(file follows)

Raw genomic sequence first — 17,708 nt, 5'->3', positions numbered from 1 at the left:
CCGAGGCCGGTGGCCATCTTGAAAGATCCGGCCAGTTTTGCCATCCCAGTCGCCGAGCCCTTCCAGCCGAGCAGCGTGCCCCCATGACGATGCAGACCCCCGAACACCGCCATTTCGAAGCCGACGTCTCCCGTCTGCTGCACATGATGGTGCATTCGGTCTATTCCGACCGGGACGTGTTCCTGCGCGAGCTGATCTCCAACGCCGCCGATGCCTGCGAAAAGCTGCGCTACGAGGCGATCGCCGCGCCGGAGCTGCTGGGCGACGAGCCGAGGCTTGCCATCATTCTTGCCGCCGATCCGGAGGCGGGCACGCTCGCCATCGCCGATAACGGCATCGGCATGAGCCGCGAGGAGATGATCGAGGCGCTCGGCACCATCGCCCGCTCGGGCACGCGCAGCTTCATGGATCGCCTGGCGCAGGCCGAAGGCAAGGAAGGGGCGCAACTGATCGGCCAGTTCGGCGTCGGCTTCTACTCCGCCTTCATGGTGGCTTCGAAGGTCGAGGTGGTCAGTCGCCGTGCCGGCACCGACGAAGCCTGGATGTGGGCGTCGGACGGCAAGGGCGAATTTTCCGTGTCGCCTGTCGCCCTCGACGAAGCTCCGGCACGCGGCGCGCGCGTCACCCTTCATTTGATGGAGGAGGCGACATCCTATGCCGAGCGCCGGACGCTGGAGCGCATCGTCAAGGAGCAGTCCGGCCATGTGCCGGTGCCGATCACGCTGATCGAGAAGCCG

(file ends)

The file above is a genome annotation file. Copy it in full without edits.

Raw genomic sequence first — 17,708 nt, 5'->3', positions numbered from 1 at the left:
CCGAGGCCGGTGGCCATCTTGAAAGATCCGGCCAGTTTTGCCATCCCAGTCGCCGAGCCCTTCCAGCCGAGCAGCGTGCCCCCATGACGATGCAGACCCCCGAACACCGCCATTTCGAAGCCGACGTCTCCCGTCTGCTGCACATGATGGTGCATTCGGTCTATTCCGACCGGGACGTGTTCCTGCGCGAGCTGATCTCCAACGCCGCCGATGCCTGCGAAAAGCTGCGCTACGAGGCGATCGCCGCGCCGGAGCTGCTGGGCGACGAGCCGAGGCTTGCCATCATTCTTGCCGCCGATCCGGAGGCGGGCACGCTCGCCATCGCCGATAACGGCATCGGCATGAGCCGCGAGGAGATGATCGAGGCGCTCGGCACCATCGCCCGCTCGGGCACGCGCAGCTTCATGGATCGCCTGGCGCAGGCCGAAGGCAAGGAAGGGGCGCAACTGATCGGCCAGTTCGGCGTCGGCTTCTACTCCGCCTTCATGGTGGCTTCGAAGGTCGAGGTGGTCAGTCGCCGTGCCGGCACCGACGAAGCCTGGATGTGGGCGTCGGACGGCAAGGGCGAATTTTCCGTGTCGCCTGTCGCCCTCGACGAAGCTCCGGCACGCGGCGCGCGCGTCACCCTTCATTTGATGGAGGAGGCGACATCCTATGCCGAGCGCCGGACGCTGGAGCGCATCGTCAAGGAGCAGTCCGGCCATGTGCCGGTGCCGATCACGCTGATCGAGAAGCCG